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Myanmar scraps developments under pressure from monks

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Myanmar's government announced on Tuesday that it would halt five controversial property developments near the Shwedagon pagoda, the country's most famous Buddhist site.

[YANGON] Myanmar's government announced on Tuesday that it would halt five controversial property developments near the Shwedagon pagoda, the country's most famous Buddhist site.

Myanmar's influential monks have led calls to stop the projects, which they say risk damaging and desecrating the golden pagoda. "There were growing concerns among the people, monks, scholars and experts about the dangers of these projects to the Shwedagon Pagoda," government official Zaw Than Thin said in a statement read out on national television on Tuesday night. "The Myanmar Investment Commission and the ministry of defence also suggested that these projects should be stopped. When the investors were consulted about these concerns, they also willingly agreed to stop these projects." Zaw Than Thin said that the government would work with investors and ensure they would not incur any losses.

Monks are deeply revered in the Buddhist majority country and have been at the forefront of many the nation's pro-democracy protests.

Since 2011, when a quasi-civilian government took power following 49 years of military rule, some monks have grown increasingly nationalistic and stoked anti-Muslim sentiment while wading further into politics in a crucial election year.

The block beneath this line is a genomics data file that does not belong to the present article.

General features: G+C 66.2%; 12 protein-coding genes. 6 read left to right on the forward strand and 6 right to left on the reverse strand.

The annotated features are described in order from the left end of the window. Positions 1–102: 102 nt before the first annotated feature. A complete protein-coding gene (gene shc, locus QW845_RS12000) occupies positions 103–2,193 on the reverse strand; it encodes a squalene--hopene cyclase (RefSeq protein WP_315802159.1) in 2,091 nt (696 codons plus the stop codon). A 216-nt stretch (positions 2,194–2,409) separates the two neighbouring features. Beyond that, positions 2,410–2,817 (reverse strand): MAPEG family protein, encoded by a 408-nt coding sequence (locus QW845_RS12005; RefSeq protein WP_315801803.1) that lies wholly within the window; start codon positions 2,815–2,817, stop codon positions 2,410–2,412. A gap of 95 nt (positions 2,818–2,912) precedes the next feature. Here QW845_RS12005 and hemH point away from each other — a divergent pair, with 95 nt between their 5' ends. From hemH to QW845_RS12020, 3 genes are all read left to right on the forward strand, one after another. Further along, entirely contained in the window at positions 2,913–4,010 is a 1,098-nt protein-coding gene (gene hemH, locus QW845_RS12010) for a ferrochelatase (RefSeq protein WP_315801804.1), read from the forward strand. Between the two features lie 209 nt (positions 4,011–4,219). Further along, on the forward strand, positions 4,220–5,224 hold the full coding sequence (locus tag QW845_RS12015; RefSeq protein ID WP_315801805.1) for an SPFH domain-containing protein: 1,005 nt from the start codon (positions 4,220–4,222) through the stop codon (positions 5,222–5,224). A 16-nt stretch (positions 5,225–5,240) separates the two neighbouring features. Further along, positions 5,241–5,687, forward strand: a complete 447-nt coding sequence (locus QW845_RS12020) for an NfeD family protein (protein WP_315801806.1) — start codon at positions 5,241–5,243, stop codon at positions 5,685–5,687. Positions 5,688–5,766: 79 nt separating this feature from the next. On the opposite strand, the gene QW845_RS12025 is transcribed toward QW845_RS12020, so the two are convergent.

The most prominent nationalist group of monks, the Committee for the Protection of Nationality and Religion - better known by its acronym Ma Ba Tha - recently threw its support behind the campaign to halt the Shwedagon projects and threatened nationwide protests if they continued.

The five property developments were originally suspended in January for a month by the Myanmar Investment Commission following complaints over their proximity to Shwedagon and concerns over their height.

Particular issue was taken with the most visible of the five projects, Dagon City One, a 22-acre mixed-used property being developed by Marga Landmark, a joint venture between Marga Group, an international real estate firm, and local partner Thu Kha Yadanar.

Mangosteen Public Relations, the public relations firm retained by Marga, was not immediately available for comment on Tuesday.

REUTERS